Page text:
Thursday, March 24, 2016
Album Review: Spiritual Beggars - Sunrise To Sundown
There was a time not too long ago that it seemed you couldn't go more than a few months without hearing a new album featuring the vocals of Apollo Papathanasio. He was everywhere, and while Firewind was at their best, he was unfortunately wasted in many bands that seemed to be wasting his talents. Circumstances changed, and he has all but disappeared. Now, the only place I know to find him is here with Spiritual Beggars, the band led by the workaholic Michael Amott, who only takes a break from the relentless touring schedule of Arch Enemy so he can work with his other project.
Spiritual Beggars is supposed to be a fun time, a group of musicians getting together to blow off some steam and play the kind of dirty rock and roll they grew up listening to. Over the years, what I've heard from them has been exactly that, but with the caveat that it sounded like something done as a lark, and not as a main creative focus. Take the title track that opens the album, for example. It finds a simple groove, and then rides it for three minutes. Similarly, "Diamond Under Pressure" finds an organ riff it likes, and then churns through it without letting Apollo find much in the way of a melody. It's enjoyable, but it does give the impression that the album was put together from the first idea everyone had.
That's what I find disappointing about this album. While the band does come up with some nice riffs and grooves, they don't use them as the cornerstone for interesting songs. They're all one riff affairs, where everything follows the main line too closely, and the talent of the players is wasted on parts that aren't allowed to do what they're best at. I think I can pinpoint the problem, which is that outside of Amott, who has spent twenty years playing death metal, the other members of the band aren't talented songwriters. Apollo, in particular, has never impressed me when he didn't have an entire band of songwriters there to help him. He's a great voice, but nto a great writer.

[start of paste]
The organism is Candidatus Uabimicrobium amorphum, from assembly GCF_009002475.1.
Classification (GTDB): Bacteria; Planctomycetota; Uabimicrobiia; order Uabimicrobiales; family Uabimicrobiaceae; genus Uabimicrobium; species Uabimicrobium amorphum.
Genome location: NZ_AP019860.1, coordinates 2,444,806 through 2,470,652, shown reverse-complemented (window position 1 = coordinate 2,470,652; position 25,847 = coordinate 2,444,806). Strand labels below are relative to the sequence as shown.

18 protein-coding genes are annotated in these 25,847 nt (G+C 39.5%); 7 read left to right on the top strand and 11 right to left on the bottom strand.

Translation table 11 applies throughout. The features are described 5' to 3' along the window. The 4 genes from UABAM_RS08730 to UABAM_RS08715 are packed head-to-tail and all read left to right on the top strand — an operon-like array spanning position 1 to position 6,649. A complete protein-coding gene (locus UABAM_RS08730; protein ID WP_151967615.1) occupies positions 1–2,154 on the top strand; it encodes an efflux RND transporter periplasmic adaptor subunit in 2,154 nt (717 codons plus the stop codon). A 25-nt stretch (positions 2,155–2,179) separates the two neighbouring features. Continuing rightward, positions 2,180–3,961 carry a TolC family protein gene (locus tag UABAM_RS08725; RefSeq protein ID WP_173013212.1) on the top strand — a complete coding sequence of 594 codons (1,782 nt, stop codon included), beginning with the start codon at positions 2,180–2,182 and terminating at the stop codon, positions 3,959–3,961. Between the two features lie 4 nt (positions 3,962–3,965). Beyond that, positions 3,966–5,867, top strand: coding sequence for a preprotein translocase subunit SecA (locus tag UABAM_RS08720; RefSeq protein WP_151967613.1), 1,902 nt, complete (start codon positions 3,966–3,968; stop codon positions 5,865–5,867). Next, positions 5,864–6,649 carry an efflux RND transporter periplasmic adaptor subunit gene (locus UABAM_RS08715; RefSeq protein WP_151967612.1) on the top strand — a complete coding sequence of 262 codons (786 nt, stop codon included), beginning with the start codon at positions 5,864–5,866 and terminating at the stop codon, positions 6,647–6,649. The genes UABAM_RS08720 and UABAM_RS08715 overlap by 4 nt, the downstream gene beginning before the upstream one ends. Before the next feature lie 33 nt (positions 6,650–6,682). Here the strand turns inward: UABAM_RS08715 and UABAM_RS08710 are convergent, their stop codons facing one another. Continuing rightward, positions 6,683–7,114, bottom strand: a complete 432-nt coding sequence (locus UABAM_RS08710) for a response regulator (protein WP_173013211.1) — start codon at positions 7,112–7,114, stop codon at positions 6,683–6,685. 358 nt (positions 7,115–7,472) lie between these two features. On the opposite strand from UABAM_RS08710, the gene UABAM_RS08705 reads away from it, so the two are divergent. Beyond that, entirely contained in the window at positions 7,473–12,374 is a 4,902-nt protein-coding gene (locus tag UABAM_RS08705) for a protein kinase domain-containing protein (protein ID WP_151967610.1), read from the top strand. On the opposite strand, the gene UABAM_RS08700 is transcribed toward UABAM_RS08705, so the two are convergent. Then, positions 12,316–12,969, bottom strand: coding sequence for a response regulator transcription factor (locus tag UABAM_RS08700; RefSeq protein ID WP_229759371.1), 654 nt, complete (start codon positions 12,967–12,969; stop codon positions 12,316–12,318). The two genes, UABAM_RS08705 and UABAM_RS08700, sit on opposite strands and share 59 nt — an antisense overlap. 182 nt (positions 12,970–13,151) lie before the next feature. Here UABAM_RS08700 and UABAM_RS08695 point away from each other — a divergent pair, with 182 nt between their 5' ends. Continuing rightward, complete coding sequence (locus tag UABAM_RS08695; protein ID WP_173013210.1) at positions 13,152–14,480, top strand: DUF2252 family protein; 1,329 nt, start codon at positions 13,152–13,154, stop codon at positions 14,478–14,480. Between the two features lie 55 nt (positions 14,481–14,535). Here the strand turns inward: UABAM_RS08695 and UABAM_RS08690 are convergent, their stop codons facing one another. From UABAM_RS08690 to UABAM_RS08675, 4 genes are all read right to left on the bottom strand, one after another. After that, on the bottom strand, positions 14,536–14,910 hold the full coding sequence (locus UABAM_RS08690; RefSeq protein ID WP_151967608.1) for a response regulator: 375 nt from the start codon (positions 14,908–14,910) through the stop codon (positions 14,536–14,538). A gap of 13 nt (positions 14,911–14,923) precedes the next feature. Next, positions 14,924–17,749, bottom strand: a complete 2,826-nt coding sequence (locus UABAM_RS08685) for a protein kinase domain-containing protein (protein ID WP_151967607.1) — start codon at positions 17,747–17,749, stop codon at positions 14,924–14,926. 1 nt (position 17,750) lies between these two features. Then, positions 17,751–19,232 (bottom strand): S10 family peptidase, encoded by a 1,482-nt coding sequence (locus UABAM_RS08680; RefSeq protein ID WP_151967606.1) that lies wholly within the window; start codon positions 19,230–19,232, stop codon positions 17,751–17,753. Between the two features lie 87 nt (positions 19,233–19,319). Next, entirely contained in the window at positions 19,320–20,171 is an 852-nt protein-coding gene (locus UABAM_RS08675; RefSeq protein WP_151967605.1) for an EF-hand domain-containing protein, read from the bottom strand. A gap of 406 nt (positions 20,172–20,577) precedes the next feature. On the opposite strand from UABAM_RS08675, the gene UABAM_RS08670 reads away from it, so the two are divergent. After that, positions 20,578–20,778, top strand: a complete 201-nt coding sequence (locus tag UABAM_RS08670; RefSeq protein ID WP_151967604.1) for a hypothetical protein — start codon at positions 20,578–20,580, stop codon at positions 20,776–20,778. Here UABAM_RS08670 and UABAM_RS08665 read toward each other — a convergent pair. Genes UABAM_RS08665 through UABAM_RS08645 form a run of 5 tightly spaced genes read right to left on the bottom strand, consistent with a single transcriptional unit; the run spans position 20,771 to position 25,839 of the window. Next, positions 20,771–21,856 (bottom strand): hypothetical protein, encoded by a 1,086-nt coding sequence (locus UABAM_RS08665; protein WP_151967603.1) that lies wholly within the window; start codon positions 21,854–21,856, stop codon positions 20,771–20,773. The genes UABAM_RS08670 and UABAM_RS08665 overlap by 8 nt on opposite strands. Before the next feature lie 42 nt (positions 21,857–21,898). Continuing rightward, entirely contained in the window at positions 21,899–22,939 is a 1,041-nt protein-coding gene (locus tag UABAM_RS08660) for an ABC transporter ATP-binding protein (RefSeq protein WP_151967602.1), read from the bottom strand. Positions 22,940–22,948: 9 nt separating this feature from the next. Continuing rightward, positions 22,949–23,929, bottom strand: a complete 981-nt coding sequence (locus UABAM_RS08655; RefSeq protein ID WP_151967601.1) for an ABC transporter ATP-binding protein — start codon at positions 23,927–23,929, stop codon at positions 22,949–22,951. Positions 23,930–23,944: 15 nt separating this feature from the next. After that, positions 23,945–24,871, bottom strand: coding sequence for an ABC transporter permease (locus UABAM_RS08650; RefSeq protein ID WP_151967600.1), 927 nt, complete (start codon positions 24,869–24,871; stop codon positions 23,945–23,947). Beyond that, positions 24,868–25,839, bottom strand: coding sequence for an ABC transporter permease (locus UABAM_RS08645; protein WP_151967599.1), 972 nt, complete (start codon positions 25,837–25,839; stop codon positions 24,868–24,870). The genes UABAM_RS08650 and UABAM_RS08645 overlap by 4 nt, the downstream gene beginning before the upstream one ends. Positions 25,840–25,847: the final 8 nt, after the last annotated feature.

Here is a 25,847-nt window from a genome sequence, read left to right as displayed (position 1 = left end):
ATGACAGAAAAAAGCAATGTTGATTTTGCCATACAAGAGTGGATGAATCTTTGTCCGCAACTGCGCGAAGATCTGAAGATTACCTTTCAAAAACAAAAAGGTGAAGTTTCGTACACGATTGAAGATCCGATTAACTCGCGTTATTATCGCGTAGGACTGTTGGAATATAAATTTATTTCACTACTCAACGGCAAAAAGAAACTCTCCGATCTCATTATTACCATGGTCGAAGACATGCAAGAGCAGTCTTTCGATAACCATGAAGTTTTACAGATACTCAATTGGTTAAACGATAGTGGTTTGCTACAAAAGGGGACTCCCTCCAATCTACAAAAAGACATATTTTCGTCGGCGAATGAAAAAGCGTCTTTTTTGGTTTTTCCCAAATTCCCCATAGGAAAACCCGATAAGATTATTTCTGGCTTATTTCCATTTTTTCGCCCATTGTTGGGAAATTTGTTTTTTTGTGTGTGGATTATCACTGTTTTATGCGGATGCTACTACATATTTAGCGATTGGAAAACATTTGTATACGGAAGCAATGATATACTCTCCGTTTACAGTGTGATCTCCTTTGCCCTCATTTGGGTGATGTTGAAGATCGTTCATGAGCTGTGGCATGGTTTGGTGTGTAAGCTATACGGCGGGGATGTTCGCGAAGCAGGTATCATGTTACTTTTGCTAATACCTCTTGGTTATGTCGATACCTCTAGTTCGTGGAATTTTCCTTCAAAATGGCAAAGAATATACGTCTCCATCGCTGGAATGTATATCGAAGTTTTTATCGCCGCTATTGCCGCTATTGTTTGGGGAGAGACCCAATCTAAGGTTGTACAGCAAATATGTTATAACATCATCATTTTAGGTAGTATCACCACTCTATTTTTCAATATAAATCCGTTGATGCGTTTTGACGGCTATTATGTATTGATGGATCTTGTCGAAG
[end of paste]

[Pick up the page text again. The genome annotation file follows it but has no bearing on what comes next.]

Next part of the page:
So what happens is that "Sunrise To Sundown" begins to feel like a bluesy death metal album that has had the death metal sanitized out of it. The song constructions, particularly in the vocals, is right out of the playbook of simple rhythms that a growler would have to follow. It simply isn't interesting enough to work in a band that isn't focused on pure throat-ripping brutality. The songs sound flat in the writing, and in the soupy, dirty production. Instead of sounding raw, the guitars sound broken, and never heavy.
I was hoping that this time would be when Spiritual Beggars finally hit the mark for me. They've had songs before that I've enjoyed, but they never carry it out to full records. They're one of those bands that sounds like a side project, and if you know what I mean, I don't need to say any more.